workplace injury

2018 Workplace Injuries in the United States

The numbers are in, and they’re not encouraging. On November 7, the Bureau of Labor Statistics (BLS) released its 2018 report on non-fatal workplace injuries.

The data suggested over 2 million of these injuries and illnesses occurred the previous year. That hardly changed since 2017. Worse, injuries in retail trade increased within the same period. It rose from 3.3 to 3.5 cases for every 100 workers.

Other pieces of information from the report include:

  • About 37% of illnesses or injuries requiring days away from work (DAFW) resulted in a visit to a medical facility.
  • Nearly 39,000 DAFW cases needed hospitalization.
  • Between 2017 and 2018, more injuries occurred in agriculture and forestry. The numbers decreased for mining, construction, and manufacturing industries.

How About Injuries?

The report further highlighted the importance of proper equipment and gear, such as leather welding gloves. The most common causes of injuries and illnesses are still:

  • Sprains, strains, and tears
  • Bruises and contusions
  • Cuts, punctures, and lacerations
  • Fractures
  • Soreness and pain
  • Falls, slips, and trips
  • Contact with objects and equipment
  • Overexertion or bodily reaction

Most of the injuries still involved strains, sprains, and tears, although the numbers went down. From 31.5% in 2017, it decreased to 30.7% in 2018. The same trend happened for overexertion, which can lead to musculoskeletal disorders. It declined from 30% in 2017 to 28.2% in 2018.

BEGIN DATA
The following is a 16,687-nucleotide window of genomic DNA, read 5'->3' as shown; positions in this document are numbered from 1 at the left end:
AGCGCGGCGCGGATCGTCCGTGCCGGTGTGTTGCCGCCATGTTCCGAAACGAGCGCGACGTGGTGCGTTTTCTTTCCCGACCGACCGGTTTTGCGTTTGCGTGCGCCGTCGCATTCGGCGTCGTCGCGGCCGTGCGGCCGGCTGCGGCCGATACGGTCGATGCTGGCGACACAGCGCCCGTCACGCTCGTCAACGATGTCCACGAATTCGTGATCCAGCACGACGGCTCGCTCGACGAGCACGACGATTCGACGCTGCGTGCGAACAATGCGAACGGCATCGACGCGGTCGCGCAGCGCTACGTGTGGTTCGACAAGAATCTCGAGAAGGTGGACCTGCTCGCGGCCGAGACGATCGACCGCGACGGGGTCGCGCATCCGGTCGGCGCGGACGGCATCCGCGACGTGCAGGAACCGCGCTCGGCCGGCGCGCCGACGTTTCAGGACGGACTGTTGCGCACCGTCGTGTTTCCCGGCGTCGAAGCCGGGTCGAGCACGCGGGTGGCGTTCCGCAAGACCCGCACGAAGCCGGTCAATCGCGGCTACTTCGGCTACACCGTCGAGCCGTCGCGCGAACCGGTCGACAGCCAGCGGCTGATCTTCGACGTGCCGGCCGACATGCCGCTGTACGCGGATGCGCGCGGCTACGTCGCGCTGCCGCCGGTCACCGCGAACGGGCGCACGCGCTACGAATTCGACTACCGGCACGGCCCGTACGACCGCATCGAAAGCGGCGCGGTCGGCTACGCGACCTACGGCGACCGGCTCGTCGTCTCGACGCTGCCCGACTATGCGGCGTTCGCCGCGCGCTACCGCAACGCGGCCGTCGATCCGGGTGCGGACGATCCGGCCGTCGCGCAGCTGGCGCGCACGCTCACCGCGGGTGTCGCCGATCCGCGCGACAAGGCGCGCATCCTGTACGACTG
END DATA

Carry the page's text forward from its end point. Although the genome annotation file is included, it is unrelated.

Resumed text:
Lacerations, punctures, and cuts were a different story. These types of injuries soared significantly in the private industry. In 2017, it accounted for only 7.4% of injuries and illnesses. By the following year, the incidence rate was already 9.2%.

The Complications of Hand Injuries

construction worker with injury

The growing percentage of injuries that involve the limbs such as hands is alarming. The majority of the jobs demand the hands to be in good condition. Think about stock clerks, drivers, warehouse workers, food service employees, and machine operators.

The complications of hand injuries are also hard to ignore. One example is an infection. Infection occurs when the injury leaves an open wound, such as a laceration or puncture. It allows harmful bacteria to get in.

Many healthy people can survive infections without severe complications. Some groups, though, are high-risk. These include diabetics and older populations.

More than 30 million Americans have diabetes, while around 8 million people over the age of 65 are still in the workplace. These individuals usually have a poor, weak, or compromised immune system.

Diabetics, for one, are prone to slow wound healing. Delayed recovery is also high among older workers, according to a 2016 study in Chiropractic & Manual Therapies.

Depending on the hand injury, the person might need surgery. This procedure, while life-saving, can also have complications:

  • Blood clots
  • Infection
  • Inflammation
  • Skin discoloration
  • Scarring
  • Allergic reaction to anesthesia

Scarring, for example, can be detrimental to the employee. It can impact the movement of their hands or limit their range. No company can guarantee an injury-free workplace. Accidents can happen anytime.

Many of these injuries, though, especially those involving the hands are preventable. It starts with clear workplace safety policies, sufficient high-quality gear and equipment, and continuous training and education.

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